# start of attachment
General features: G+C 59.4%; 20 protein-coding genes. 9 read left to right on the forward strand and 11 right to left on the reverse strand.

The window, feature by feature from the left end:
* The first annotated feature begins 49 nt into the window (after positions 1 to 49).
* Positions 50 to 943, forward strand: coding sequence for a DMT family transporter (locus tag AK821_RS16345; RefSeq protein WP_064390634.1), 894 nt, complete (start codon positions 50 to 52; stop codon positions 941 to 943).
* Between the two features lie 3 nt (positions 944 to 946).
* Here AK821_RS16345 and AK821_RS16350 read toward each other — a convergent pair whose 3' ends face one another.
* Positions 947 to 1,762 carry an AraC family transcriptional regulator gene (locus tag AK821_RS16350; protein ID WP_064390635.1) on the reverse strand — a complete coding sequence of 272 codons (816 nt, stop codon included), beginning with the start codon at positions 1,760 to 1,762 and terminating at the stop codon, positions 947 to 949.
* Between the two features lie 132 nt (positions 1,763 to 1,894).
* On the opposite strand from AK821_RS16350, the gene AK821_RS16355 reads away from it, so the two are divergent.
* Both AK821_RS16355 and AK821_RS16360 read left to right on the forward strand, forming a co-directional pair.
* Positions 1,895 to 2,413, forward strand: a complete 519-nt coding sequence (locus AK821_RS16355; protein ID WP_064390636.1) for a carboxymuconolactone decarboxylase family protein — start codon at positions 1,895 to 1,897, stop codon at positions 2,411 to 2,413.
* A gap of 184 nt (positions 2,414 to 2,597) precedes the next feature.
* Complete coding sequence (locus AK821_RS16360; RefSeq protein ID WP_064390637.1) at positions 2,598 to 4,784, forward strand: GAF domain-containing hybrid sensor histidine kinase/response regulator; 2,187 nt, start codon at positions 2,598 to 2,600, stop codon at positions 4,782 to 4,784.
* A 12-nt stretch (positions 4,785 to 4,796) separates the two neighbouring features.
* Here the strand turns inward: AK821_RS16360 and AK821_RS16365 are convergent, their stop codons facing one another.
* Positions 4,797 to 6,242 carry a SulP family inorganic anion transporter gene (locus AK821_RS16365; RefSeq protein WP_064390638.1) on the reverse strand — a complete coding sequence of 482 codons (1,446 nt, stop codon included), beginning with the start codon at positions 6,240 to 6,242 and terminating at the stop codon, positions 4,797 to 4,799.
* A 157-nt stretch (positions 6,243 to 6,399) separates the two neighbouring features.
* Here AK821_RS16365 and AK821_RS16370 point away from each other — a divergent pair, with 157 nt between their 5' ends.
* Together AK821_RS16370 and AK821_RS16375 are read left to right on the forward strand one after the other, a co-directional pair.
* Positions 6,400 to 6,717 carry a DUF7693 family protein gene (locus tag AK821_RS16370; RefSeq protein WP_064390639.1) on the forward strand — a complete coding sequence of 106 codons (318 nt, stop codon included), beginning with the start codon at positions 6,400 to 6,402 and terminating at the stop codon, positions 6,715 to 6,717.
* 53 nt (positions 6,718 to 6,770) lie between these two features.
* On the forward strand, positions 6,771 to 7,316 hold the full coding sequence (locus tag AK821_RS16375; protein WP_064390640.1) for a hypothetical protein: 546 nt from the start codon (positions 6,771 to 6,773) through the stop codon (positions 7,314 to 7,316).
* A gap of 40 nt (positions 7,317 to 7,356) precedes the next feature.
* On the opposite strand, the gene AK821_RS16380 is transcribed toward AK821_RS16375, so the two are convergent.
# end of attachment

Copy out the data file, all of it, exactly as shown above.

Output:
General features: G+C 59.4%; 20 protein-coding genes. 9 read left to right on the forward strand and 11 right to left on the reverse strand.

The window, feature by feature from the left end:
* The first annotated feature begins 49 nt into the window (after positions 1 to 49).
* Positions 50 to 943, forward strand: coding sequence for a DMT family transporter (locus tag AK821_RS16345; RefSeq protein WP_064390634.1), 894 nt, complete (start codon positions 50 to 52; stop codon positions 941 to 943).
* Between the two features lie 3 nt (positions 944 to 946).
* Here AK821_RS16345 and AK821_RS16350 read toward each other — a convergent pair whose 3' ends face one another.
* Positions 947 to 1,762 carry an AraC family transcriptional regulator gene (locus tag AK821_RS16350; protein ID WP_064390635.1) on the reverse strand — a complete coding sequence of 272 codons (816 nt, stop codon included), beginning with the start codon at positions 1,760 to 1,762 and terminating at the stop codon, positions 947 to 949.
* Between the two features lie 132 nt (positions 1,763 to 1,894).
* On the opposite strand from AK821_RS16350, the gene AK821_RS16355 reads away from it, so the two are divergent.
* Both AK821_RS16355 and AK821_RS16360 read left to right on the forward strand, forming a co-directional pair.
* Positions 1,895 to 2,413, forward strand: a complete 519-nt coding sequence (locus AK821_RS16355; protein ID WP_064390636.1) for a carboxymuconolactone decarboxylase family protein — start codon at positions 1,895 to 1,897, stop codon at positions 2,411 to 2,413.
* A gap of 184 nt (positions 2,414 to 2,597) precedes the next feature.
* Complete coding sequence (locus AK821_RS16360; RefSeq protein ID WP_064390637.1) at positions 2,598 to 4,784, forward strand: GAF domain-containing hybrid sensor histidine kinase/response regulator; 2,187 nt, start codon at positions 2,598 to 2,600, stop codon at positions 4,782 to 4,784.
* A 12-nt stretch (positions 4,785 to 4,796) separates the two neighbouring features.
* Here the strand turns inward: AK821_RS16360 and AK821_RS16365 are convergent, their stop codons facing one another.
* Positions 4,797 to 6,242 carry a SulP family inorganic anion transporter gene (locus AK821_RS16365; RefSeq protein WP_064390638.1) on the reverse strand — a complete coding sequence of 482 codons (1,446 nt, stop codon included), beginning with the start codon at positions 6,240 to 6,242 and terminating at the stop codon, positions 4,797 to 4,799.
* A 157-nt stretch (positions 6,243 to 6,399) separates the two neighbouring features.
* Here AK821_RS16365 and AK821_RS16370 point away from each other — a divergent pair, with 157 nt between their 5' ends.
* Together AK821_RS16370 and AK821_RS16375 are read left to right on the forward strand one after the other, a co-directional pair.
* Positions 6,400 to 6,717 carry a DUF7693 family protein gene (locus tag AK821_RS16370; RefSeq protein WP_064390639.1) on the forward strand — a complete coding sequence of 106 codons (318 nt, stop codon included), beginning with the start codon at positions 6,400 to 6,402 and terminating at the stop codon, positions 6,715 to 6,717.
* 53 nt (positions 6,718 to 6,770) lie between these two features.
* On the forward strand, positions 6,771 to 7,316 hold the full coding sequence (locus tag AK821_RS16375; protein WP_064390640.1) for a hypothetical protein: 546 nt from the start codon (positions 6,771 to 6,773) through the stop codon (positions 7,314 to 7,316).
* A gap of 40 nt (positions 7,317 to 7,356) precedes the next feature.
* On the opposite strand, the gene AK821_RS16380 is transcribed toward AK821_RS16375, so the two are convergent.